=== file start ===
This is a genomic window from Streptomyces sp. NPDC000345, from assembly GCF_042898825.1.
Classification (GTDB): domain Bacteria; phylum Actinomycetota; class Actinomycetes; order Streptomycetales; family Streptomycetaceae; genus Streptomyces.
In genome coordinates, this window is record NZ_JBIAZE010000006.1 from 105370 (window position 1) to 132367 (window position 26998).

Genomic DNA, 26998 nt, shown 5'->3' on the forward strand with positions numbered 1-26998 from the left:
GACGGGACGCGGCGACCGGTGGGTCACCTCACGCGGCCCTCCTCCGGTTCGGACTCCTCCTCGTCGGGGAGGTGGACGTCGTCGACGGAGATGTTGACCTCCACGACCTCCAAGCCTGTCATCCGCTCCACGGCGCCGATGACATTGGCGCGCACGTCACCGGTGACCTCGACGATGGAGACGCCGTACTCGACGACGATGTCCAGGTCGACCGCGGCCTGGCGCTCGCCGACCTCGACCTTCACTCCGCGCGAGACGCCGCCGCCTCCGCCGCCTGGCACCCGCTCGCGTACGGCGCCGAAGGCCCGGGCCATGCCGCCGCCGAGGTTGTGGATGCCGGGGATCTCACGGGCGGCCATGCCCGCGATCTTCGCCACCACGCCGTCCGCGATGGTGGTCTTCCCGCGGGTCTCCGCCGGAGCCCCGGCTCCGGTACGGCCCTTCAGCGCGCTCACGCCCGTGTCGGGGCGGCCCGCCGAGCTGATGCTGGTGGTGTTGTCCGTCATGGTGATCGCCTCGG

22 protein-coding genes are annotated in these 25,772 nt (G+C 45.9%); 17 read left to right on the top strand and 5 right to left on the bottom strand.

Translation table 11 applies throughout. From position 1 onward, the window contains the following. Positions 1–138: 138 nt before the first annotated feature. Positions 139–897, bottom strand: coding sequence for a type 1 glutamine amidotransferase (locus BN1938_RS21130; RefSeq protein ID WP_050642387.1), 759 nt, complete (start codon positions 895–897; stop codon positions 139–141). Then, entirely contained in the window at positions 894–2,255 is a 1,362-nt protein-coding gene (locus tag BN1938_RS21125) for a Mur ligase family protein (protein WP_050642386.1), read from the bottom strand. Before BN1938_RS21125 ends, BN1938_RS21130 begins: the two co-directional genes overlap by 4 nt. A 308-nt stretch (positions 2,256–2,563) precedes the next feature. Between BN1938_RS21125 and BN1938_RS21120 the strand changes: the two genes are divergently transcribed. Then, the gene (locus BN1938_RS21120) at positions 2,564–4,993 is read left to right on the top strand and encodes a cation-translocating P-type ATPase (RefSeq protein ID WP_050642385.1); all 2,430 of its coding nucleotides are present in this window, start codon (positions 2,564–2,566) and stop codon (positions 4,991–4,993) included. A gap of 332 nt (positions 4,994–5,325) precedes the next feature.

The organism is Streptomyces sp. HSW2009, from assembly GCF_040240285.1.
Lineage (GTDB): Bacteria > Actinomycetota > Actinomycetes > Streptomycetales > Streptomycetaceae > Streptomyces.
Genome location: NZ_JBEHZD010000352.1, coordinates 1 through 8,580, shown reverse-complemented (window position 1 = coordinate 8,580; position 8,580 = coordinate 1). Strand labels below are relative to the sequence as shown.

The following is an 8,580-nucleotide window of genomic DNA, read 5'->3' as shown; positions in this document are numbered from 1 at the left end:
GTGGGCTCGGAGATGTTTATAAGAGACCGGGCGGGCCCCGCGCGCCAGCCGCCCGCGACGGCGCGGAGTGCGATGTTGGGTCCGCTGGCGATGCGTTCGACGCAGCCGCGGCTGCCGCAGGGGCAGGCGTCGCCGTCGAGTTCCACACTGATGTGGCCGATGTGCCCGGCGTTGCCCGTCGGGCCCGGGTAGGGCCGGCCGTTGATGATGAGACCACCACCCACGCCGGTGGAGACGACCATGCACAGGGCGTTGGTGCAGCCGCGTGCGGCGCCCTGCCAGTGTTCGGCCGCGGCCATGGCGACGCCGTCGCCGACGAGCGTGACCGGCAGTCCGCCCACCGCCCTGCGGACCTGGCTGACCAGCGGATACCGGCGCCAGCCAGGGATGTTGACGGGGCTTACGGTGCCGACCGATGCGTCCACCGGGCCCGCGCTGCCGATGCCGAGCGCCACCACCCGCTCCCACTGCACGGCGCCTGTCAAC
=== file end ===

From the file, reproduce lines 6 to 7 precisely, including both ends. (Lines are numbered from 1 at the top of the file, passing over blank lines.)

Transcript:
22 protein-coding genes are annotated in these 25,772 nt (G+C 45.9%); 17 read left to right on the top strand and 5 right to left on the bottom strand.

Translation table 11 applies throughout. From position 1 onward, the window contains the following. Positions 1–138: 138 nt before the first annotated feature. Positions 139–897, bottom strand: coding sequence for a type 1 glutamine amidotransferase (locus BN1938_RS21130; RefSeq protein ID WP_050642387.1), 759 nt, complete (start codon positions 895–897; stop codon positions 139–141). Then, entirely contained in the window at positions 894–2,255 is a 1,362-nt protein-coding gene (locus tag BN1938_RS21125) for a Mur ligase family protein (protein WP_050642386.1), read from the bottom strand. Before BN1938_RS21125 ends, BN1938_RS21130 begins: the two co-directional genes overlap by 4 nt. A 308-nt stretch (positions 2,256–2,563) precedes the next feature. Between BN1938_RS21125 and BN1938_RS21120 the strand changes: the two genes are divergently transcribed. Then, the gene (locus BN1938_RS21120) at positions 2,564–4,993 is read left to right on the top strand and encodes a cation-translocating P-type ATPase (RefSeq protein ID WP_050642385.1); all 2,430 of its coding nucleotides are present in this window, start codon (positions 2,564–2,566) and stop codon (positions 4,991–4,993) included. A gap of 332 nt (positions 4,994–5,325) precedes the next feature.